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An alternative title could have been “ A critique against current “micro founded models” “

But the fact remains that what happens in the general equilibrium is not really relevant to the discussion of robots replacing workers as most people see it. Your statement that people are concerned that "everyone's wages will fall" is a red haring, it's pretty obvious owners of robots will benefit and people involved in designing robots will benefit.

The problem with a lot of these general equilibrium models is that economists usually assume people can easily move between sectors and jobs. So professors get replaced by robots, university tuition falls to rock bottom prices freeing up consumer money to go elsewhere and hence jobs shift to some other sector. Except in the real world retraining time is often extremely long and in fact the majority of workers might not even have the capacity to retrain if the growth sector is something very high-end like astrophysics.

When people talk about the harm to workers done by automation they are talking about the partial equilibrium because the workers lives are destroyed in the partial equilibrium and by the time some long-run general equilibrium is reached everyone is dead so why care?

I often struggle to understand logic in fallacies of composition. Not only did you make this one clear, but also gave me a better feel for the General Equilibrium model. Thanks!


I am a fan of our posts (which I read regularly). And I agree with your point about the fallacy of composition and that one should not simply sum up partial equilibrium effects to get to general equilibrium. However, I do have one question. In an earlier post on the welfare cost of business cycles (which built on a post by Steve Williamson) didn't you (and Steve Williamson) essentially fall into the same trap? Or perhaps there is a subtletly I'm missing...

Marc: Thanks!

And well-spotted! I remember thinking about that very same question when I drew that trapezoid picture for macro. Was I committing a fallacy of composition? And after a fair bit of thought I decided that my picture worked at the macro level too.

Think about the representative agent's utility in a New Keynesian macro model. Imagine the representative agent as a yeoman farmer, who owns and works on his farm (Larry Ball's old model). Assume a simple production function where Y=L. The MB curve shows diminishing marginal utility of consumption, and the MC curve shows increasing marginal disutility of labour. Because of monopolistic competition (each farmer produces a unique variety), MB > MC in equilibrium. It works.

nemi: I don't get that. Microfounded general equilibrium models are still general equilibrium models.

CBBB: What you are talking about is a long run general equilibrium model with sector-specific shocks and search frictions (or similar) with a constantly-rotating pool of unemployed. It's still general equilibrium. Just a more complicated model than mine.

Becky: thanks!

Thanks, Nick. I can see how it works in that context. Cheers!

Well, yes, moving from a partial equilibrium result to a general equilibrium conclusion would indeed be a fallacy of composition. But affirming the consequent is ALSO a logical fallacy. That's what you do when you assume that general equilibrium model is a realistic representation of the real world (and the only admissible model) and that therefore people must be committing a fallacy when they conclude things that don't agree with your general equilibrium assumption.

That's why we (& Marx & Keynes) do, and sometimes need to do, critiques of general equilibrium models.


I wrote down three general equilibrium models. They had different predictions. They can't all be right. I can't be affirming the consequent. I rejected two of them, because they predicted rising real interest rates, which doesn't work empirically. Maybe the third is right? Or maybe someone else has a better general equilibrium model. nemi is working on one right now, in comments on my other post. He seems to be maybe getting somewhere. Maybe his will be better.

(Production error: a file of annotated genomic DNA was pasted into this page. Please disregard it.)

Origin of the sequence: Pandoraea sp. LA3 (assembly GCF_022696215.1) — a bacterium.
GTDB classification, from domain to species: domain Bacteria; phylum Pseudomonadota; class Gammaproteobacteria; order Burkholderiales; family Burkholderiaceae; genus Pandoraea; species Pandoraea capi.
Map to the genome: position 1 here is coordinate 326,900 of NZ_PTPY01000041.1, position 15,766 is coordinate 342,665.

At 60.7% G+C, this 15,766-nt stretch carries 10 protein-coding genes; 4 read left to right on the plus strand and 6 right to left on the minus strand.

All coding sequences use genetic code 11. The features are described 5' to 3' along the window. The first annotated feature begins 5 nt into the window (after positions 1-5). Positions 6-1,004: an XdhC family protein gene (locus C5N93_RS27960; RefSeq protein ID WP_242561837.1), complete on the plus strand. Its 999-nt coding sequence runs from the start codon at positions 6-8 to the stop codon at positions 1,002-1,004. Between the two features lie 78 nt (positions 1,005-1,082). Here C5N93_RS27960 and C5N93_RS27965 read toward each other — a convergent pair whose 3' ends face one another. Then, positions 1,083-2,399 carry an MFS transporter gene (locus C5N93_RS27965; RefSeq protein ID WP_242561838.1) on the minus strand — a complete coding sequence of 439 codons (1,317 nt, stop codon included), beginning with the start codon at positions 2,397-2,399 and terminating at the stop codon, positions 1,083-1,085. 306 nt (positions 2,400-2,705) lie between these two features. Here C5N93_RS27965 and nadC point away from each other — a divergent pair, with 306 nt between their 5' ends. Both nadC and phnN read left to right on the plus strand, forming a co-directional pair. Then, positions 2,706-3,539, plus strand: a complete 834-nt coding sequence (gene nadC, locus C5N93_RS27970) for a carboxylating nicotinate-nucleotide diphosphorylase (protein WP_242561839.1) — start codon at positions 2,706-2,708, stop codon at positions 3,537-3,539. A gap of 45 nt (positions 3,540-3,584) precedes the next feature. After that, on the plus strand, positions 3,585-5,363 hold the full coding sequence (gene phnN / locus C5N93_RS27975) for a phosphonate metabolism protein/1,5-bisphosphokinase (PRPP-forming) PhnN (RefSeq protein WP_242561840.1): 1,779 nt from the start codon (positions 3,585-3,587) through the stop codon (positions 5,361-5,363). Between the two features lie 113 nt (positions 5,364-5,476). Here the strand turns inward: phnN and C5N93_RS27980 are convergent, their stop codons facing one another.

Keynes was thinking General Equilibrium too. So was Marx (but Marx had a problem getting things to add up right, with the Transformation Problem).

"What you are talking about is a long run general equilibrium model with sector-specific shocks and search frictions (or similar) with a constantly-rotating pool of unemployed. It's still general equilibrium. Just a more complicated model than mine."

But also would get more to the heart of the matter. If you're trying to model what would happen if we had robot competition for all jobs it really ignores the entire point if you assume full employment, or assume there are no barriers to entry between professions, etc. I would argue that given the increasing scrutiny employers put on potential candidates these days, it's becoming very difficult to switch professions or jobs and any economic model trying to describe labour markets must take these frictions into account - this includes the Ricardian trade model which assumes countries can shift resources from one sector to another.

CBBB: C + I/a = (1-g)(L + K)

There's a first cut at just such a model. The higher the growth rate of technology, g, the higher the proportion of humans and robot workers that are unemployed.

Is the economic system self-adjusting?

The 1/a & (1-g) model you outlined is close to the 1/a & a model I suggested in the other thread.

(A simpler one would be 1/a & (1-1/a): an increasing rate of robotic productivity evolution excludes workers and shrinks their pool of work.)

Most of these models result in a catastrophic outcome both intuitively and quantitatively, starving everyone to death except the owners of robots, do you agree?


In your models what is the justification for treating robots and humans interchangeable, I.e. making them only compete on price?

In the real world robots are often replacing human workers permanently, because robots offer things humans physically cannot do: very low time to market latencies, very low retraining latencies and very high precision of work.

We are seeing this in the auto and smartphone industries: wherever industrial robots take over, humans cannot compete for those jobs anymore, at any price, in most cases. Even if the manufacturers had human slaves, they'd still use robots, because minimum acceptable product quality constraints.